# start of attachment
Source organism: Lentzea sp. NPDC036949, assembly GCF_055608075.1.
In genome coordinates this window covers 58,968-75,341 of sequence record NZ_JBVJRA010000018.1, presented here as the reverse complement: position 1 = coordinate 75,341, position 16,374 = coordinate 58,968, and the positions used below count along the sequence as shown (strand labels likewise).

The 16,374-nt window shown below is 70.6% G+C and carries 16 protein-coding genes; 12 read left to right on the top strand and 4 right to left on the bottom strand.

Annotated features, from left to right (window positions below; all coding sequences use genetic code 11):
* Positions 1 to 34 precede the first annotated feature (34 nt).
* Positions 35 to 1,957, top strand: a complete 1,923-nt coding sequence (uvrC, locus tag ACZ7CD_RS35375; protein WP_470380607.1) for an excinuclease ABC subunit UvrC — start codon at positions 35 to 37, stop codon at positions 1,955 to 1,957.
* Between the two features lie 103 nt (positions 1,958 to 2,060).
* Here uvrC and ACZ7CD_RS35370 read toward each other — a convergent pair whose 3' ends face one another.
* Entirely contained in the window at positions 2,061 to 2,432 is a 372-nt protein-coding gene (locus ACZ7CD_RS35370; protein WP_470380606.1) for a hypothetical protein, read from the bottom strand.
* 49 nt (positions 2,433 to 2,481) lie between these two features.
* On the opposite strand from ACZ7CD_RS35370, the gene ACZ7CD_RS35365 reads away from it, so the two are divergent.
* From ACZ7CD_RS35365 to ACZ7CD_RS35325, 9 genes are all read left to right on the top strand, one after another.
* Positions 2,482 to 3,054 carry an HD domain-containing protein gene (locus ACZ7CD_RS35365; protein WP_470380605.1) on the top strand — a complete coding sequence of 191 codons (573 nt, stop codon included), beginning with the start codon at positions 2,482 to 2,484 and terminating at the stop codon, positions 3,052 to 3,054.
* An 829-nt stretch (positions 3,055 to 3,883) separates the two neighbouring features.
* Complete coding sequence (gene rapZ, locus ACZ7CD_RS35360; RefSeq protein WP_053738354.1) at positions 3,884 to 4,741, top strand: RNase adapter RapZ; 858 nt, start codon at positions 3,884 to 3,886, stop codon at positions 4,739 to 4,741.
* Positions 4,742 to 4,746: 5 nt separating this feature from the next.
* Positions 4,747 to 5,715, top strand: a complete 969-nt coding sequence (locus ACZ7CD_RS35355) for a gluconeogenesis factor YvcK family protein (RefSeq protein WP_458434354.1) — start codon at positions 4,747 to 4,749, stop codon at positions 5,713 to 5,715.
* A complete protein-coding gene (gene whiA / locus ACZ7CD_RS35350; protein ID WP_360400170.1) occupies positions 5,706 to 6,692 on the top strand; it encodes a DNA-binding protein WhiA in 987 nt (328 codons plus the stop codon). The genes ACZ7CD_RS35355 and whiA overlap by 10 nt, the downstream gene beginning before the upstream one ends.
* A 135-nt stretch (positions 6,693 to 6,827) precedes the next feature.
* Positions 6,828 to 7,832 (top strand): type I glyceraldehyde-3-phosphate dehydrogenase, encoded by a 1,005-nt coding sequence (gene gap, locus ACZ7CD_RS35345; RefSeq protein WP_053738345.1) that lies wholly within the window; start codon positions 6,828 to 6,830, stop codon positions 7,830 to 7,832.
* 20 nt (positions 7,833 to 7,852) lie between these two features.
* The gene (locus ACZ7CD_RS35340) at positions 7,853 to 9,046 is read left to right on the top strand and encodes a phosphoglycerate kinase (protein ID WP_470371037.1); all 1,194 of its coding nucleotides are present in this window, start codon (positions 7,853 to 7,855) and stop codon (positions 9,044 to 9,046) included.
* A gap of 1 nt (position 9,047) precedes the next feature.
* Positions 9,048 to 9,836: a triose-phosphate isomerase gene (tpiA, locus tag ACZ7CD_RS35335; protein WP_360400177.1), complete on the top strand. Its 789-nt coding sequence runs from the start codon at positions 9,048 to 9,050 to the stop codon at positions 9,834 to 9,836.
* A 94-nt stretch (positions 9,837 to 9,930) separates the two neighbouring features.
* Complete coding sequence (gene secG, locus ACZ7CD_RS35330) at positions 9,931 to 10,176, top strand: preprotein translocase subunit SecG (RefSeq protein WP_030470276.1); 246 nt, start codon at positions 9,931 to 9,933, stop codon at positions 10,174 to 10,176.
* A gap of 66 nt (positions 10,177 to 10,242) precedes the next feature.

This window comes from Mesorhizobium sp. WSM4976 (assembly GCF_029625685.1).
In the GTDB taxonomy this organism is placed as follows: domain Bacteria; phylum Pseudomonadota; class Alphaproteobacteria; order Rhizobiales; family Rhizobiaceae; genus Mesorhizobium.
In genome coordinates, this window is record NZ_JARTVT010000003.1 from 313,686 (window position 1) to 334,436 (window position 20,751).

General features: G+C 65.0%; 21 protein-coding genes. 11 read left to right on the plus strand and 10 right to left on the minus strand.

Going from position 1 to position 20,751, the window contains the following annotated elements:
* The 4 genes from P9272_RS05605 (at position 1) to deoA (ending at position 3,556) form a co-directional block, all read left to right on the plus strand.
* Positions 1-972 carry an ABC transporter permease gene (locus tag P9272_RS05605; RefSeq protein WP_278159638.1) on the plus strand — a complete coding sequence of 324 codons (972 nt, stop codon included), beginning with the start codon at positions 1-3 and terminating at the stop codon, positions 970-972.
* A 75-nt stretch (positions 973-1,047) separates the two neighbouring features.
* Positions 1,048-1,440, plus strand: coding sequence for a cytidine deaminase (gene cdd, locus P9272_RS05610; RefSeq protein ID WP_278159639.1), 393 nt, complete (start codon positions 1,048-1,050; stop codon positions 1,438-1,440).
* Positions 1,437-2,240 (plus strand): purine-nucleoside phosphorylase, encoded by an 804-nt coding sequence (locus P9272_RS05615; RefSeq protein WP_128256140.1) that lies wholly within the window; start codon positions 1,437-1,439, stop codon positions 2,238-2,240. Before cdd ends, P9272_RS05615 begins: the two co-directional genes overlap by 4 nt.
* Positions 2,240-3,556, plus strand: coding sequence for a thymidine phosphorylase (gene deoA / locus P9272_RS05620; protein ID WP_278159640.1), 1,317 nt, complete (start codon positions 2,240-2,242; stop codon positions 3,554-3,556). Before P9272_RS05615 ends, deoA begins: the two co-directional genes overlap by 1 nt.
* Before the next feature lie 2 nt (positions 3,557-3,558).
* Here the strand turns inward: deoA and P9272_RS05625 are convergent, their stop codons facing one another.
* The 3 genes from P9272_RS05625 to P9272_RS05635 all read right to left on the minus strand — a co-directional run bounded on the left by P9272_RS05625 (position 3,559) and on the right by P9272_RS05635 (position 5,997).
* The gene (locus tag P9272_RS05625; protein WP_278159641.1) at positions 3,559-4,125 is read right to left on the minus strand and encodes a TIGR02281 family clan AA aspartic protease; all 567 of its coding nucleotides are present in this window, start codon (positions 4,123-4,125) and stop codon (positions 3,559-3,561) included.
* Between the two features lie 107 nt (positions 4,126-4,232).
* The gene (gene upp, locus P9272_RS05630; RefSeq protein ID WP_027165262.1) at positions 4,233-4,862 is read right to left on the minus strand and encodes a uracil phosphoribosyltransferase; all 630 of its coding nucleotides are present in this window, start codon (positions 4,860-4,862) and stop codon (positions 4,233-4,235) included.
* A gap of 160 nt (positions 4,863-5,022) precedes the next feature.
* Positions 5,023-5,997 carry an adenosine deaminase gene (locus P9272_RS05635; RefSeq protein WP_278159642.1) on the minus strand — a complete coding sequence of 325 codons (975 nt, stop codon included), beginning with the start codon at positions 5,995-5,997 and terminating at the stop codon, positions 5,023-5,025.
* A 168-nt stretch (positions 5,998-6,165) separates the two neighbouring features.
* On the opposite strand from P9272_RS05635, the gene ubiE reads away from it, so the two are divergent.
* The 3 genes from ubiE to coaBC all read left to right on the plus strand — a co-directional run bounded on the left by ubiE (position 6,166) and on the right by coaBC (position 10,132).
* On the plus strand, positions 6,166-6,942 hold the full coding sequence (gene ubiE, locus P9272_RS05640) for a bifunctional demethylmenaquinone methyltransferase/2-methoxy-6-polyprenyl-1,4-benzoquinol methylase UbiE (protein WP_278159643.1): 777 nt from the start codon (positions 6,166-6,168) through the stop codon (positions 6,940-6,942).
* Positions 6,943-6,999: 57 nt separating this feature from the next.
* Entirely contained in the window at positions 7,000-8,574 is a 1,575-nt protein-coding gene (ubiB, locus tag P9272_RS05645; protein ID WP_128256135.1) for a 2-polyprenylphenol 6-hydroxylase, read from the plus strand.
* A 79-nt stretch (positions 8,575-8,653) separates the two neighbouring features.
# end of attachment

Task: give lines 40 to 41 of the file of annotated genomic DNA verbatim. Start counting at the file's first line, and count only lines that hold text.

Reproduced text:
* Here the strand turns inward: deoA and P9272_RS05625 are convergent, their stop codons facing one another.
* The 3 genes from P9272_RS05625 to P9272_RS05635 all read right to left on the minus strand — a co-directional run bounded on the left by P9272_RS05625 (position 3,559) and on the right by P9272_RS05635 (position 5,997).